Fall Back to Fall Asleep: Tips for Adjusting to Daylight Saving Time

That time of year has arrived once again – the clocks roll backward and we lose an hour of evening daylight in exchange for more morning sun. While gaining an hour of sleep sounds ideal, many dread the adjustment period required by our internal body clocks to adapt to the time change of Daylight Saving Time (DST). 

As the sleep specialists at Snoring and Sleep Solutions of Nevada explain, our circadian rhythms rely on natural light-dark cycles to regulate important physiological and behavioral processes over 24 hours. Disrupting these intrinsic signals overnight puts our systems slightly out of sync until re entrained. Symptoms like daytime sleepiness, mood changes, difficulty concentrating, irritability and digestive upset commonly arise until stabilization occurs.

The good news? Following evidence-based strategies optimizes the transition process and minimizes discomfort, guided by the experts at Snoring and Sleep Solutions of Nevada:

  • Starting a few days before fall back weekend, shift wake/bedtimes 15 minutes earlier each night to synchronize your schedule gradually.


  • Ensure morning sunlight exposure within an hour of rising via outdoor activity or light therapy to cement your new routine.


  • In the days following, limit daytime naps as these may undermine nighttime sleep drive.


  • Try a melatonin supplement 0.5-5mg about an hour before your target bedtime to reinforce the body’s natural rhythms.


  • Blackout curtains and a consistent bedtime routine including relaxation techniques wind down your mind and body for slumber.


  • If possible, plan an extra day off work after adjusting your schedule to adapt without performance demands.


Here is a detailed breakdown on the most important methods you can use.

Gradual Adjustment

Starting 1-2 weeks in advance of the time change:

– Shift bedtimes and wake times 15 minutes earlier each night to gently synchronize to fall back weekend’s hour loss. 

– Wear blue light-blocking glasses 2 hours before bedtime to trick the brain into perceiving later sunset times each evening.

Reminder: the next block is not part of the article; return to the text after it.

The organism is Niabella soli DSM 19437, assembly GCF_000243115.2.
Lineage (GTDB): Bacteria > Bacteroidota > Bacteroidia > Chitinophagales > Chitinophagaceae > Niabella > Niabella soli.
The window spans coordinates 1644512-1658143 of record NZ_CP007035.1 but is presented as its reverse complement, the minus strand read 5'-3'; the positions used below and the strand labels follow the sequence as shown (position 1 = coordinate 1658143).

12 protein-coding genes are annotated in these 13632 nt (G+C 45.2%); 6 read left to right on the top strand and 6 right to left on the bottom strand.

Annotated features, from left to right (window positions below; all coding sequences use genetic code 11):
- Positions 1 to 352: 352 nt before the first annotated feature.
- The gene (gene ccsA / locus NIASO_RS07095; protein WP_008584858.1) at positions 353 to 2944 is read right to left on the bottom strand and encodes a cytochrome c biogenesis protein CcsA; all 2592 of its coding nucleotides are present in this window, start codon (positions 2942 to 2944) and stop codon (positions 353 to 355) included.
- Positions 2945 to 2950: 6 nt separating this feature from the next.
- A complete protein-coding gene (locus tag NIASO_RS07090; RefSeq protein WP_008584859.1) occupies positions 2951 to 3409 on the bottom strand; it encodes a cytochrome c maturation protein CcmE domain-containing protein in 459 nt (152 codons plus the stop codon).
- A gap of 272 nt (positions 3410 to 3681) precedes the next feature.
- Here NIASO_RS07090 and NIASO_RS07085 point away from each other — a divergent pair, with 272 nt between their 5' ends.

– Adjust mealtimes slightly earlier each day leading up to maintain consistency. 

A woman sleeping with an eye mask
A young woman sleeping on the bed and seems happy

Proper Light Exposure

Ensure natural sunlight hits your retinas within 30-60 minutes of morning rise:

– Open curtains to bright dawn light upon waking or sit near windows during breakfast. 

– Plan morning activities like exercise or errands outdoors when possible mid-late fall. 

– Supplement with a 10,000 lux light therapy box for 30 minutes upon first stirring if windows face shade. 

Sleep Drive Optimization

Prioritize promoting deep, restorative slumber during adjustment:

– Limit screen time in the evenings and avoid electronics/work in the hour before bed. 

– Blackout curtains and a white noise machine reinforce an optimal dark and peaceful snooze space.

– Our specialists may recommend melatonin supplementation of 0.5-5 mg as a natural circadian regulating assistant. 

Performance Preparation

Allow time to readjust without added pressures initially:

– Plan low-key tasks for the first few weeknights post-time change versus high-stakes obligations.  

– Be extra diligent in hydration, nutrition, and limiting stimulants/alcohol to promote recovery during adjustment.

Struggling despite efforts? Consult Snoring and Sleep Solutions of Nevada for further evaluation and personalized guidance beating time change troubles once and for all. By optimizing circadian rhythms through evidence-based techniques, you’ll find adjusting to DST quick and painless.

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